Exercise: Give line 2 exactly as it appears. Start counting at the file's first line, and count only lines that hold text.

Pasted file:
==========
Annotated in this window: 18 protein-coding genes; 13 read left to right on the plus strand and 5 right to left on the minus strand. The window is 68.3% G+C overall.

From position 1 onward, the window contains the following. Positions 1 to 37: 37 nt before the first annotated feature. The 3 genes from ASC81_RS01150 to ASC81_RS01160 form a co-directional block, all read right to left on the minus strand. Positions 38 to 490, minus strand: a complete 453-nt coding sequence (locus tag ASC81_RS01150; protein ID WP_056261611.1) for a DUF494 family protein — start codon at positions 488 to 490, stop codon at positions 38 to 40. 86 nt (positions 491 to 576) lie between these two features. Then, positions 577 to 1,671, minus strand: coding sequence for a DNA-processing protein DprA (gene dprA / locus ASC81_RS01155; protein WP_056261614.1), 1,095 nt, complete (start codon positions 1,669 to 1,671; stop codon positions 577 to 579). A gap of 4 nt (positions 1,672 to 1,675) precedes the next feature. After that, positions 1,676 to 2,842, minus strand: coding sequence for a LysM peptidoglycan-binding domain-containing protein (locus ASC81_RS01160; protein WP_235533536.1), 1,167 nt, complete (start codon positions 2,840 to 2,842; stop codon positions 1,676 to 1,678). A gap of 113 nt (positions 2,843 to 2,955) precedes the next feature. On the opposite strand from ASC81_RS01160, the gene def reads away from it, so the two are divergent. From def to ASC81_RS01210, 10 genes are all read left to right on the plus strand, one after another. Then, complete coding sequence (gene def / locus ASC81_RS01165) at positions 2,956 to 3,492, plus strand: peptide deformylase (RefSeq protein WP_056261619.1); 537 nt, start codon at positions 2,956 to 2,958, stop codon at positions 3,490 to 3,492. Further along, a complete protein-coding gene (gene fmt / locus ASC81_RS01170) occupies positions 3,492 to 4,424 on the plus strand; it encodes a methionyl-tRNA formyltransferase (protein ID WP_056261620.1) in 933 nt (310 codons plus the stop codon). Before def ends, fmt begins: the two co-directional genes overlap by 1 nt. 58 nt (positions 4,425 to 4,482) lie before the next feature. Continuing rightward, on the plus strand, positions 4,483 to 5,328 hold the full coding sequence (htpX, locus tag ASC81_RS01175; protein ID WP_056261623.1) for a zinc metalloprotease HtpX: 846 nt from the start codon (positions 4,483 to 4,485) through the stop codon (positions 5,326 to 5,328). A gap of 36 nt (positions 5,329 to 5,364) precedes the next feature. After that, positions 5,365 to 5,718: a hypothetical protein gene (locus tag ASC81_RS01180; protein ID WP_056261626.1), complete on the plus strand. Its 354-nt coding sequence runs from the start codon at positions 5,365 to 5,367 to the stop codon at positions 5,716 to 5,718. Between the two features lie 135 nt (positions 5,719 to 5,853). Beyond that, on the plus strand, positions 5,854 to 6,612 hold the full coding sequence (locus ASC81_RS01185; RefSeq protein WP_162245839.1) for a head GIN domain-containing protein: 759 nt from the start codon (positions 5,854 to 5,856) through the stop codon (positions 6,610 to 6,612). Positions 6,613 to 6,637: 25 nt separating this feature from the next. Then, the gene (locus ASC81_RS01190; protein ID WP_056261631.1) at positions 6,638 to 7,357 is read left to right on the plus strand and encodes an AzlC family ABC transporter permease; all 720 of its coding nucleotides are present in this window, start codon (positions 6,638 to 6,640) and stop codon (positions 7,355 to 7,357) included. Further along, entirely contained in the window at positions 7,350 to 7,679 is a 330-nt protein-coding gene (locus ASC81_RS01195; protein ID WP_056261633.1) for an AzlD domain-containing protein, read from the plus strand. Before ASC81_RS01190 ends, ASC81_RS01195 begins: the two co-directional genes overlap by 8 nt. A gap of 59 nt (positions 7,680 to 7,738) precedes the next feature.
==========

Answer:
From position 1 onward, the window contains the following. Positions 1 to 37: 37 nt before the first annotated feature. The 3 genes from ASC81_RS01150 to ASC81_RS01160 form a co-directional block, all read right to left on the minus strand. Positions 38 to 490, minus strand: a complete 453-nt coding sequence (locus tag ASC81_RS01150; protein ID WP_056261611.1) for a DUF494 family protein — start codon at positions 488 to 490, stop codon at positions 38 to 40. 86 nt (positions 491 to 576) lie between these two features. Then, positions 577 to 1,671, minus strand: coding sequence for a DNA-processing protein DprA (gene dprA / locus ASC81_RS01155; protein WP_056261614.1), 1,095 nt, complete (start codon positions 1,669 to 1,671; stop codon positions 577 to 579). A gap of 4 nt (positions 1,672 to 1,675) precedes the next feature. After that, positions 1,676 to 2,842, minus strand: coding sequence for a LysM peptidoglycan-binding domain-containing protein (locus ASC81_RS01160; protein WP_235533536.1), 1,167 nt, complete (start codon positions 2,840 to 2,842; stop codon positions 1,676 to 1,678). A gap of 113 nt (positions 2,843 to 2,955) precedes the next feature. On the opposite strand from ASC81_RS01160, the gene def reads away from it, so the two are divergent. From def to ASC81_RS01210, 10 genes are all read left to right on the plus strand, one after another. Then, complete coding sequence (gene def / locus ASC81_RS01165) at positions 2,956 to 3,492, plus strand: peptide deformylase (RefSeq protein WP_056261619.1); 537 nt, start codon at positions 2,956 to 2,958, stop codon at positions 3,490 to 3,492. Further along, a complete protein-coding gene (gene fmt / locus ASC81_RS01170) occupies positions 3,492 to 4,424 on the plus strand; it encodes a methionyl-tRNA formyltransferase (protein ID WP_056261620.1) in 933 nt (310 codons plus the stop codon). Before def ends, fmt begins: the two co-directional genes overlap by 1 nt. 58 nt (positions 4,425 to 4,482) lie before the next feature. Continuing rightward, on the plus strand, positions 4,483 to 5,328 hold the full coding sequence (htpX, locus tag ASC81_RS01175; protein ID WP_056261623.1) for a zinc metalloprotease HtpX: 846 nt from the start codon (positions 4,483 to 4,485) through the stop codon (positions 5,326 to 5,328). A gap of 36 nt (positions 5,329 to 5,364) precedes the next feature. After that, positions 5,365 to 5,718: a hypothetical protein gene (locus tag ASC81_RS01180; protein ID WP_056261626.1), complete on the plus strand. Its 354-nt coding sequence runs from the start codon at positions 5,365 to 5,367 to the stop codon at positions 5,716 to 5,718. Between the two features lie 135 nt (positions 5,719 to 5,853). Beyond that, on the plus strand, positions 5,854 to 6,612 hold the full coding sequence (locus ASC81_RS01185; RefSeq protein WP_162245839.1) for a head GIN domain-containing protein: 759 nt from the start codon (positions 5,854 to 5,856) through the stop codon (positions 6,610 to 6,612). Positions 6,613 to 6,637: 25 nt separating this feature from the next. Then, the gene (locus ASC81_RS01190; protein ID WP_056261631.1) at positions 6,638 to 7,357 is read left to right on the plus strand and encodes an AzlC family ABC transporter permease; all 720 of its coding nucleotides are present in this window, start codon (positions 6,638 to 6,640) and stop codon (positions 7,355 to 7,357) included. Further along, entirely contained in the window at positions 7,350 to 7,679 is a 330-nt protein-coding gene (locus ASC81_RS01195; protein ID WP_056261633.1) for an AzlD domain-containing protein, read from the plus strand. Before ASC81_RS01190 ends, ASC81_RS01195 begins: the two co-directional genes overlap by 8 nt. A gap of 59 nt (positions 7,680 to 7,738) precedes the next feature.